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Sports medicine, confidentiality and the press
  1. Bill Ribbans1,
  2. Hannah Ribbans2,
  3. Craig Nightingale2,
  4. Michael McNamee3
  1. 1School of Health, The University of Northampton, Northampton, UK
  2. 2School of Medicine, Imperial College, London, UK
  3. 3College of Human and Health Sciences, Swansea University, Swansea, UK
  1. Correspondence to Professor WJ Ribbans, The County Clinic, 57 Billing Road, Northampton NN1 5DB, UK; billribbs{at}


Objective To analyse athletes' medical information disclosed by English newspapers.

Methods Ten daily national newspapers, nine Sunday newspapers and one local newspaper were studied during March 2010 for media releases relating to the medical conditions of athletes.

Results Three hundred and thirty-three newspapers were reviewed revealing 5640 specific bulletins regarding athletes' health. Daily national newspapers averaged 18.72 daily bulletins, Sunday newspapers 11.86 and one local newspaper reviewed 6.07. The frequency with which various sports had their athletes' medical details published was analysed. Football accounted for 83.78%. The information source in 77.32% of articles is not clearly stated. The patient was only responsible in 6.10% of cases, where the source of attribution is clear.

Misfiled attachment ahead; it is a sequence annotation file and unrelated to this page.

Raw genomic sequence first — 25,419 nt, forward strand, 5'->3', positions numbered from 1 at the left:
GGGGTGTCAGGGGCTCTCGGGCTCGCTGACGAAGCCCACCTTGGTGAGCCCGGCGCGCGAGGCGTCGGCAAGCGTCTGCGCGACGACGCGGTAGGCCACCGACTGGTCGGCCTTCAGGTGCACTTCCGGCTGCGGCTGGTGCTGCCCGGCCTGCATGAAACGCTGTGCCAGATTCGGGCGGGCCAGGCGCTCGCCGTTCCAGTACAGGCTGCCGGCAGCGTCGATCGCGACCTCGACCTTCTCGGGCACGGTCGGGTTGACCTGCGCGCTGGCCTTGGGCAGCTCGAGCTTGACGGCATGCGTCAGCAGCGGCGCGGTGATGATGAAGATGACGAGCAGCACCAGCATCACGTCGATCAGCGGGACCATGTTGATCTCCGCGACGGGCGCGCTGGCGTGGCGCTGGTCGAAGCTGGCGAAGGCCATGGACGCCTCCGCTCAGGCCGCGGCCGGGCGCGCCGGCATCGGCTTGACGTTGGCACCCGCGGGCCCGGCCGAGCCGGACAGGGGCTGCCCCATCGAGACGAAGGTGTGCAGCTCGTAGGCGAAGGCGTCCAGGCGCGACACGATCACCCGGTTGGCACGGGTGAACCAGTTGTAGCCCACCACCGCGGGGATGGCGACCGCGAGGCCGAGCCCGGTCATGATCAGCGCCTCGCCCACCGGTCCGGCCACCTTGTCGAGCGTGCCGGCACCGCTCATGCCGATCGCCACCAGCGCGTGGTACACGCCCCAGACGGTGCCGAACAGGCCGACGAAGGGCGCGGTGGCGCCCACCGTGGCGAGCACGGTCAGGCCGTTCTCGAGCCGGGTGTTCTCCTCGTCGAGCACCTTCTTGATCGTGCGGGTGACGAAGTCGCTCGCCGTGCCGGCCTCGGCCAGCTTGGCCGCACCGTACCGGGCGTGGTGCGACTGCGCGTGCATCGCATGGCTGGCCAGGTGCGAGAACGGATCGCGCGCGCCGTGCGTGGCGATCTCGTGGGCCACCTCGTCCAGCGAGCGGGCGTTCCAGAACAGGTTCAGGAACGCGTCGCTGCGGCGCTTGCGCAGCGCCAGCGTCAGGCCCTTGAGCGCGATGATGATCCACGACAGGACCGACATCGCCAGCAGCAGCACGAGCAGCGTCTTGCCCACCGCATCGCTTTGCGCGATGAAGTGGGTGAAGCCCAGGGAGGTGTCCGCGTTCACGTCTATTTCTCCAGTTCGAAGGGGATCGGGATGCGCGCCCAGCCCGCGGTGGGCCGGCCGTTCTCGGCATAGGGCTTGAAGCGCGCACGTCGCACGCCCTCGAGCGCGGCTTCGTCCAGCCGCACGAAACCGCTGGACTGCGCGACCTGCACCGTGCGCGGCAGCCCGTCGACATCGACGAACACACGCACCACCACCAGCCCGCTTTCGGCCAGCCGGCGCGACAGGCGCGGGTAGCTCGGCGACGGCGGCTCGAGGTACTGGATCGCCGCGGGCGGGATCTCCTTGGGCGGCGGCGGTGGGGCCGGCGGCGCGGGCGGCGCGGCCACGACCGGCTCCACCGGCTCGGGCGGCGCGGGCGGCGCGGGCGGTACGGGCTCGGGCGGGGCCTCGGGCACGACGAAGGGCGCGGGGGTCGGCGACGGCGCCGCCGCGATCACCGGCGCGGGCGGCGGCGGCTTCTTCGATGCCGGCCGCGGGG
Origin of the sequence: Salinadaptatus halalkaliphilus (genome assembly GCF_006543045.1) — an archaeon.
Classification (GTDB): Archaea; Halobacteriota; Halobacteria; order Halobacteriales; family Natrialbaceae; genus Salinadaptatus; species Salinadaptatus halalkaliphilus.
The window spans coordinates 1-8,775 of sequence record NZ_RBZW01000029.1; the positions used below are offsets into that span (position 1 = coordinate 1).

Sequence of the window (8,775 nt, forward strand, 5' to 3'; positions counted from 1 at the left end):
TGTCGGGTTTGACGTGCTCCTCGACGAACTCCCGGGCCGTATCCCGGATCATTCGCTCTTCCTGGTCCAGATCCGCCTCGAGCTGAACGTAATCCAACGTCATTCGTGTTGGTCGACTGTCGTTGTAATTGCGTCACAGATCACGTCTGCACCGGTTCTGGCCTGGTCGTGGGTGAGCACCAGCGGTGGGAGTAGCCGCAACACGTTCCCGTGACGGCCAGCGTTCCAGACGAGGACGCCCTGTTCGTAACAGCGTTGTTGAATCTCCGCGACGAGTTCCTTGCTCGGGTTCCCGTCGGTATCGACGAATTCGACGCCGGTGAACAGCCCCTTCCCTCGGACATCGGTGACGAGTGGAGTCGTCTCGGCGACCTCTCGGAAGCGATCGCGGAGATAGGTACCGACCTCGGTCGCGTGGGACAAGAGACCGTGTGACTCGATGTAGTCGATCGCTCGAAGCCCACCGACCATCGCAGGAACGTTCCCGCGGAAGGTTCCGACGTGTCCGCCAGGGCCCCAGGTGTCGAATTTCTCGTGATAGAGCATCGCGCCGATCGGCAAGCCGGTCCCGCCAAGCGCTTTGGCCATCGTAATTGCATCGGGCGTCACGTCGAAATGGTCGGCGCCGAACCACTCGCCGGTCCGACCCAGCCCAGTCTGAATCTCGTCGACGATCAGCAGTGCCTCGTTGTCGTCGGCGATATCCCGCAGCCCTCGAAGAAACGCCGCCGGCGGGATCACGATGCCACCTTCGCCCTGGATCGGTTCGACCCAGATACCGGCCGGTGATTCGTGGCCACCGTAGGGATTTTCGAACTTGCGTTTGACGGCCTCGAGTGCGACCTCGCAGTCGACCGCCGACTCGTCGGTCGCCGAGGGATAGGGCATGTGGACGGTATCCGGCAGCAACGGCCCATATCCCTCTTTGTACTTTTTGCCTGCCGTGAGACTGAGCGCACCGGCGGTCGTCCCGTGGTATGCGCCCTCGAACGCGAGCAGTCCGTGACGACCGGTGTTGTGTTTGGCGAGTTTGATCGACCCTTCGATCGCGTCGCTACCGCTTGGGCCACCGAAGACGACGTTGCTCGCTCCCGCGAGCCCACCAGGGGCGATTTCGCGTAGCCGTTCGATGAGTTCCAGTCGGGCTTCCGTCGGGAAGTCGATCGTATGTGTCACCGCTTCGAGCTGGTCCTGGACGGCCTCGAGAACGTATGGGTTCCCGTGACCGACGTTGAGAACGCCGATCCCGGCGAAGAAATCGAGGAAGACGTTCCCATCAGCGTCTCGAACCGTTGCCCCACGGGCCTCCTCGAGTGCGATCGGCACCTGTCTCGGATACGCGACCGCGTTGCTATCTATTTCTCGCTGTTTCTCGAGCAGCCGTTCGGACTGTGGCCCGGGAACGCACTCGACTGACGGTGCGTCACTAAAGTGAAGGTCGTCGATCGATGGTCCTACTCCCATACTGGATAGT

Conclusions English newspapers are replete with athletes' medical details, with football dominant. A significant risk to clinicians' professional status exists if they collude to release the un-consented confidential medical information to those with no direct involvement in athletes' medical care. Athletes' education as to their rights as patients and to sports medicine professionals as to their obligations are urgently required.

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  • Competing interests None.

  • Provenance and peer review Not commissioned; externally peer reviewed.

  • ▸ References to this paper are available online at

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